Carrying water for Alberto Gonzales's Justice Department? Parse, a while back I seem to recall you debating the legality of certain torture methods authorized by Abu Gonzales's Justice Department. Can I safely assume that you're pro-torture then? If not, then back off making statements about me that you have NO way of supporting.

You carry water for the Justice Department when you accept uncritically the characterization of failing to create and maintain age and identity records for films it produced as sexual exploitation. That behavior is illegal, as you point out, but it is not, by any reasonable definition of the term "sexual exploitation."

The law mandating the record keeping is itself a serious threat not only to the First Amendment but to basic principles of justice. The law says the government is entitled to presume sexually explicit images are child pornography unless the producers can prove that they are not, shifting the burden of proof from the prosecution to the defendant.

I don't know much about the Girls Gone Wild series and don't have an interest in in. If Francis is as unsavory as you claim, he makes a convenient tool for the Justice Department to rationalize its attack on free expression, a campaign that's also marked by the increased enthusiasm for obscenity prosecutions under the Bush Administration.

It's been my experience that the claim "I'm not a prude" is one heard more often from those who are, in fact, prudes than from those who genuinely support free expression. Perhaps you are the exception to that rule, but I'd still be interested in your answer to aeroman's question: Is it your position that our justice system should send people to jail for "sexual exploitation" of adults?

Finally, I believe you are mistaken. I have not debated here the legality of certain torture methods authorized by Abu Gonzales's Justice Department, and I have not, here or elsewhere supported the Justice Department's attempts to legitimize the practice.

I suppose it's time for me to make my perfunctory humorless comment: I really wish that we wouldn't joke about things like "a place where encountering a bit of 'sexual exploitation' himself is a distinct possibility." Francis is a toad, yes, but even toads don't deseve to be raped. The fact that our prisons have become hellholes where rape and torture are commonplace, and the fact that so many of us have come to think of that as a normal part of punishment, even as funny, is a national disgrace.

Just because I don't answer questions to your satisfaction doesn't mean they haven't been answered, parse. Are adults who are drunk when they sign consent forms being exploited? Yes, that's what I mean. Is that clear? Are ALL adults in pornography being exploited? No. Is that clear too? Free expression has limits, especially when it comes to child welfare. If you disagree with the law, fine. I, however, don't see how it infringes on someone's freedom of expression to require them simply to ask for some ID and then record the information so that you don't accidentally film minors in sexual acts. God, I'm such a censorious, freedom-hating prude.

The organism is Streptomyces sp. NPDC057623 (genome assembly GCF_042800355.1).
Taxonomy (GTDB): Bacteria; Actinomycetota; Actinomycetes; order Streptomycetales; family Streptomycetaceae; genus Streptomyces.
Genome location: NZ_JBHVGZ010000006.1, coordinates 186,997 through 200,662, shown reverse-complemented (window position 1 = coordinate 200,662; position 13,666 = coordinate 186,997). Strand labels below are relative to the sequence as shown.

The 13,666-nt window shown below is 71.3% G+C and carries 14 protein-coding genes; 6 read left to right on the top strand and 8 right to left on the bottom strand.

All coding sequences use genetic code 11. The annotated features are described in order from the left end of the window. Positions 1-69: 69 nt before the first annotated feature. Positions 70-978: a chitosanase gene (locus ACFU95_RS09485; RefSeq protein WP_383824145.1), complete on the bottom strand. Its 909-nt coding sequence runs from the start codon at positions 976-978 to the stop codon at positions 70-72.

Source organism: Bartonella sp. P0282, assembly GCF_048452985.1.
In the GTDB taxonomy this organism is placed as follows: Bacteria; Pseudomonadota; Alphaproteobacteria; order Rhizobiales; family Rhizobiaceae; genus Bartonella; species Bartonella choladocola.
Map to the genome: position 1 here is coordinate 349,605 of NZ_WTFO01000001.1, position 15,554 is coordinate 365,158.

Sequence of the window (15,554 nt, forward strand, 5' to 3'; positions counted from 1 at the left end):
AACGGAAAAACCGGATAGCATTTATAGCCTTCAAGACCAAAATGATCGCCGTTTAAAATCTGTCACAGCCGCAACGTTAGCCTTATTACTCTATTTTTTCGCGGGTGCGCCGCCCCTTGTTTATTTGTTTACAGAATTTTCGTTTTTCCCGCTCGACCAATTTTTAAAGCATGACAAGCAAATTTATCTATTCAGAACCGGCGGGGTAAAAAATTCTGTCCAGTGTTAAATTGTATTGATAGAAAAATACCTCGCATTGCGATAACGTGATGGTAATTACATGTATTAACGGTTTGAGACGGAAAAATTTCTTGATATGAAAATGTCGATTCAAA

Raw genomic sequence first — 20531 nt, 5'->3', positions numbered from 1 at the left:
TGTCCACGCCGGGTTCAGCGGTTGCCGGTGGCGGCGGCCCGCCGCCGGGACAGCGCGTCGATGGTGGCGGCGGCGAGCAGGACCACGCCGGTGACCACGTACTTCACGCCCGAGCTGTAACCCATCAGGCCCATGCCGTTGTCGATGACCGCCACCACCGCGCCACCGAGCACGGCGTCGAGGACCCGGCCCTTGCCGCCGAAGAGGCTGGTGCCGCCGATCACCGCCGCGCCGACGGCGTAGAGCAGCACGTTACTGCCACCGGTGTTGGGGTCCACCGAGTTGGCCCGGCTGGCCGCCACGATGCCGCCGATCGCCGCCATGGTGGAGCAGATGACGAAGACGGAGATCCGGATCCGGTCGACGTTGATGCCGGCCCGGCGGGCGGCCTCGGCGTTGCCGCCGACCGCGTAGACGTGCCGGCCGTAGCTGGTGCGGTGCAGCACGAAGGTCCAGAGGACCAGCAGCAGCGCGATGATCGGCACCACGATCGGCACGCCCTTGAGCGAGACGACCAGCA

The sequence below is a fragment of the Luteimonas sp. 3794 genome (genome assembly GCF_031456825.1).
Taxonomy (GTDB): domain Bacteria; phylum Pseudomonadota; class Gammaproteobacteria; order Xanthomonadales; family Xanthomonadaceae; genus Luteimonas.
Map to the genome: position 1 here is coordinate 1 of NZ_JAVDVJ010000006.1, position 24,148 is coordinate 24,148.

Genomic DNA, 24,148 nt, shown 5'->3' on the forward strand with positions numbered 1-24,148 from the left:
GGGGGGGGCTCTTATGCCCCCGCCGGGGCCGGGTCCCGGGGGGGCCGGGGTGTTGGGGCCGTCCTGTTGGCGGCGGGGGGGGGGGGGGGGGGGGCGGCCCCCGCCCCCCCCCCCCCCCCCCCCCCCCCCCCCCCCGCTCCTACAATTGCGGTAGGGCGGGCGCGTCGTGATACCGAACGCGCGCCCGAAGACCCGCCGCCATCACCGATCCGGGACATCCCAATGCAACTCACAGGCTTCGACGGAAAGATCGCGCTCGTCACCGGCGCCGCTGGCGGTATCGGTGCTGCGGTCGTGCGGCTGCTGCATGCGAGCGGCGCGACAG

And using anecdotal evidence (It's been my experience that the claim "I'm not a prude" is one heard more often from those who are, in fact, prudes...) to support your claim about about people who deny being prudes? Your methods are getting a little sloppy, especially for a guy whose screen name imparts such exacting standards. I like viewing porn sometimes, but not the violent or degrading type. Maybe it makes me a "prude" that I don't want to watch simulated rape or six guys shooting semen in a woman's face at the same time. Sorry if I'm not such a libertine as you.

And though I am unable to find the specific post from last summer that Lindsay wrote, you DID argue about the finer legal points of waterboarding (a type of torture) here. I believe you are mistaken.

We require companies of a perfectly prudish sort to keep financial records for the government's inspection. That this violates the presumption of innocence would certainly be a novel argument.

Also, Matt is spot on. It's disappointing to see liberals joke about prison rape when it threatens someone we don't like, just like when I see liberals hurling sexual slurs at female conservative pundits. There are plenty of ways to express our disgust with these people that don't lessen ourselves - even if one isn't James Wolcott, one can always say "fuck you, you fucking fuck" or something else that's easy to say and condemns the targeted evil without endorsing another one.

What I said about waterboarding was that I thought one reason it was difficult to get some people to take the practice seriously as torture was that common descriptions of it might not communicate vividly the visceral horror of the practice--the physical act of pouring water in someone's nose seems trivial unless you can imagine the psychological effect of the almost immediate sensation that one is drowning.

Your claim is that what you are objecting to as an example of sexual exploitation is the practice of filming adults in sexually explicit behavior after obtaining their consent while they were drunk. But the link you provided for "sexual exploitation" wasn't about that; it described as sexual exploitation the failure to keep accurate records. Yes, we can disagree about the wisdom of laws mandating such records, but I don't think you've made a convincing argument that failure to maintain accurate records is a genuine example of sexual exploitation.